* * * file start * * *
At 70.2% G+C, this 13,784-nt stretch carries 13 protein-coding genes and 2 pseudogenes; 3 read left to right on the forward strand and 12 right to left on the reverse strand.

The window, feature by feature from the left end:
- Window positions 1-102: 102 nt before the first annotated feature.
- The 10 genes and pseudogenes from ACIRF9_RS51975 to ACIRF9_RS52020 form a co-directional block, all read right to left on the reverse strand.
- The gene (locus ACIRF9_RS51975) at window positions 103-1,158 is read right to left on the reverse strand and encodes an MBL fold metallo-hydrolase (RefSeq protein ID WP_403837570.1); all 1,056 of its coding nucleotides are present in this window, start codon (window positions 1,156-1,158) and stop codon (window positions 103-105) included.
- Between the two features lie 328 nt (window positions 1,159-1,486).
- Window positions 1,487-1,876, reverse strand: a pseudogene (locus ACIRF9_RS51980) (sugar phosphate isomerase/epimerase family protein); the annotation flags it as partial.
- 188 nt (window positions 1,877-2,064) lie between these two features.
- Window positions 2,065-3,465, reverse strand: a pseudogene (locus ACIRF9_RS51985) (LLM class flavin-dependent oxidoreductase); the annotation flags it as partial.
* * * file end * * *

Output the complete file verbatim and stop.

At 70.2% G+C, this 13,784-nt stretch carries 13 protein-coding genes and 2 pseudogenes; 3 read left to right on the forward strand and 12 right to left on the reverse strand.

The window, feature by feature from the left end:
- Window positions 1-102: 102 nt before the first annotated feature.
- The 10 genes and pseudogenes from ACIRF9_RS51975 to ACIRF9_RS52020 form a co-directional block, all read right to left on the reverse strand.
- The gene (locus ACIRF9_RS51975) at window positions 103-1,158 is read right to left on the reverse strand and encodes an MBL fold metallo-hydrolase (RefSeq protein ID WP_403837570.1); all 1,056 of its coding nucleotides are present in this window, start codon (window positions 1,156-1,158) and stop codon (window positions 103-105) included.
- Between the two features lie 328 nt (window positions 1,159-1,486).
- Window positions 1,487-1,876, reverse strand: a pseudogene (locus ACIRF9_RS51980) (sugar phosphate isomerase/epimerase family protein); the annotation flags it as partial.
- 188 nt (window positions 1,877-2,064) lie between these two features.
- Window positions 2,065-3,465, reverse strand: a pseudogene (locus ACIRF9_RS51985) (LLM class flavin-dependent oxidoreductase); the annotation flags it as partial.